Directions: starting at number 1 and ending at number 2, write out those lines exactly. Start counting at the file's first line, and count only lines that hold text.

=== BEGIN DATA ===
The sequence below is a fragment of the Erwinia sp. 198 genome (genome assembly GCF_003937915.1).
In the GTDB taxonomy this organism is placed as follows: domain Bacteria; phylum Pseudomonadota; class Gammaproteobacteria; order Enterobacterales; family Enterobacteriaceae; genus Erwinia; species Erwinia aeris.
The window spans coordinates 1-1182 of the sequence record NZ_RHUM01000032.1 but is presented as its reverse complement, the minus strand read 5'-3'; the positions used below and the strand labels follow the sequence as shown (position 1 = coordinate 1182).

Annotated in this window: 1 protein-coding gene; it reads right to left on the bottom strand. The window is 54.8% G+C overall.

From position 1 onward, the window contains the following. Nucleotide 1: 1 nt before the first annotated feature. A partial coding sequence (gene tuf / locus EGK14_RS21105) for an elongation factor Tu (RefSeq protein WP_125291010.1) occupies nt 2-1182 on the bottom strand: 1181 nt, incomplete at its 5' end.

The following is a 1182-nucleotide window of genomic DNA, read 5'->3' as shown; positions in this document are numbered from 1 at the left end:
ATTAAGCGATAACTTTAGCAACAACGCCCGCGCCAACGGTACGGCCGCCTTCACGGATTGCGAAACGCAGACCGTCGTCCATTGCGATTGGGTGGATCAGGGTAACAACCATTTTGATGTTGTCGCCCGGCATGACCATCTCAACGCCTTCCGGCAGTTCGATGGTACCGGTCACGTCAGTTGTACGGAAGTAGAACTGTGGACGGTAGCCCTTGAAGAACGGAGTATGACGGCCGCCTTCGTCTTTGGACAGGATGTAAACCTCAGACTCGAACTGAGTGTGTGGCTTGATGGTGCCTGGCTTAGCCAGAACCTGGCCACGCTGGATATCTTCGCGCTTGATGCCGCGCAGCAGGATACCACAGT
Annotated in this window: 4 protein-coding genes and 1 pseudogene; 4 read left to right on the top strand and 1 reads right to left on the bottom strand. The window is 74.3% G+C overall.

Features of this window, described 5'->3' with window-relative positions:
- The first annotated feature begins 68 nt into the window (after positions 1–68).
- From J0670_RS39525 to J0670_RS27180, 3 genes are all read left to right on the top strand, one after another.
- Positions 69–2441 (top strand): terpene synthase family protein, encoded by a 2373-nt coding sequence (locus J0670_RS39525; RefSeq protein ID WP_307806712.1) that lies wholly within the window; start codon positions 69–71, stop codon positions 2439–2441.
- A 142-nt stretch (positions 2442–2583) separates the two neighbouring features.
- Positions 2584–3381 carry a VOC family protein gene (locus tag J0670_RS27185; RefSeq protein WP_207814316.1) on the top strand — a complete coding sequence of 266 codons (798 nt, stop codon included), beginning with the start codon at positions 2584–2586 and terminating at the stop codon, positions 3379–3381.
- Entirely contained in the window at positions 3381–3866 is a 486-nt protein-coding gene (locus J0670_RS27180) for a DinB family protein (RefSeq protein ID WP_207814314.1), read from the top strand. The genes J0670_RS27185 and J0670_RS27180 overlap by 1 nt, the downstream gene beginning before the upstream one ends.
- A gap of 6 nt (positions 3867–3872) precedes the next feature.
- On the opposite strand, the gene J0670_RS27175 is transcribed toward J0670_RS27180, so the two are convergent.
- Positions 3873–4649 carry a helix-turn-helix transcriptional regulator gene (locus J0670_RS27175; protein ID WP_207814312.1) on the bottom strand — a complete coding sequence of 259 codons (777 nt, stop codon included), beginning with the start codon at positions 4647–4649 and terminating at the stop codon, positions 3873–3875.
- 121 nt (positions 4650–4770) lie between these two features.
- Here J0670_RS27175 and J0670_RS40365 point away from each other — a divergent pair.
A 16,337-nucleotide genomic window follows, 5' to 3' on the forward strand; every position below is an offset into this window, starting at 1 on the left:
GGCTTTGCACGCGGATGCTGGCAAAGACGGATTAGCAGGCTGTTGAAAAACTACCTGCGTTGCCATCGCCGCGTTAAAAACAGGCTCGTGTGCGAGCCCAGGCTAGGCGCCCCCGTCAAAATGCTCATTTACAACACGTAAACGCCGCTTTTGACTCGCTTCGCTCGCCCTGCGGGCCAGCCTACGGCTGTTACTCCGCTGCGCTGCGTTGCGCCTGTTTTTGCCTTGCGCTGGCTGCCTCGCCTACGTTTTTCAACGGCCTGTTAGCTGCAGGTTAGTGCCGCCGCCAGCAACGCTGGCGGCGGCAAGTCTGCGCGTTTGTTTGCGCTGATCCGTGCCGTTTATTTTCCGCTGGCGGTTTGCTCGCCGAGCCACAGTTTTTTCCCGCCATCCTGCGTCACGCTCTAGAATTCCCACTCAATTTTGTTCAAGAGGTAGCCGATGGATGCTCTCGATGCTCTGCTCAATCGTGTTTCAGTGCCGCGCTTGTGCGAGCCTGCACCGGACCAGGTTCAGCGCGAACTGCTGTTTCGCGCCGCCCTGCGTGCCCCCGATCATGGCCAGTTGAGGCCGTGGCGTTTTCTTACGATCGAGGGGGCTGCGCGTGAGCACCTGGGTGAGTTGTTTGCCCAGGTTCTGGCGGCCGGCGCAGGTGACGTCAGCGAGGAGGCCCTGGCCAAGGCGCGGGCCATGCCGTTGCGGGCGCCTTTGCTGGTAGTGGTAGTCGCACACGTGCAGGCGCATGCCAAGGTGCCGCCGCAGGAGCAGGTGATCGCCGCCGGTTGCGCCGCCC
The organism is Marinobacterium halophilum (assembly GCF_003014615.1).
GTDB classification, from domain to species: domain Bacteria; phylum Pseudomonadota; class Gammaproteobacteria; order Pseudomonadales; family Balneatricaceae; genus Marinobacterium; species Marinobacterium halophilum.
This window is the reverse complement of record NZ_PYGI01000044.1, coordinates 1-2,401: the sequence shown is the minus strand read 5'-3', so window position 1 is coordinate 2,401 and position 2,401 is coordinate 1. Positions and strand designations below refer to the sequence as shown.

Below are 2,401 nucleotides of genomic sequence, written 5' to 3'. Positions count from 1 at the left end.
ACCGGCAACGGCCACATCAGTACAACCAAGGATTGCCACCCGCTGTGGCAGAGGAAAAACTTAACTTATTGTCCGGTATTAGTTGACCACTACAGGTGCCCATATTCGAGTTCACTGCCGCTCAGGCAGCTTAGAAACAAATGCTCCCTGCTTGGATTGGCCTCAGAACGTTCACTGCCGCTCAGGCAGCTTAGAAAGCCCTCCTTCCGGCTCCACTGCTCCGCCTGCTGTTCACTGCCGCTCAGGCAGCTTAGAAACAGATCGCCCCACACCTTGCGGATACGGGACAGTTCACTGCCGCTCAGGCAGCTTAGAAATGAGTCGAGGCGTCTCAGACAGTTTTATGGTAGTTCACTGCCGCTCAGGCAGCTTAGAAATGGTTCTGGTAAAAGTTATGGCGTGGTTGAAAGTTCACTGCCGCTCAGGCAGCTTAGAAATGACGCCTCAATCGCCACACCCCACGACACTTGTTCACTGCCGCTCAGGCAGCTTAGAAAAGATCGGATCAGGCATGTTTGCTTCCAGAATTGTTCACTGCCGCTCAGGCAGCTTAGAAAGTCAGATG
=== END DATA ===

The sequence below is a fragment of the Erwinia sp. 198 genome (genome assembly GCF_003937915.1).
In the GTDB taxonomy this organism is placed as follows: domain Bacteria; phylum Pseudomonadota; class Gammaproteobacteria; order Enterobacterales; family Enterobacteriaceae; genus Erwinia; species Erwinia aeris.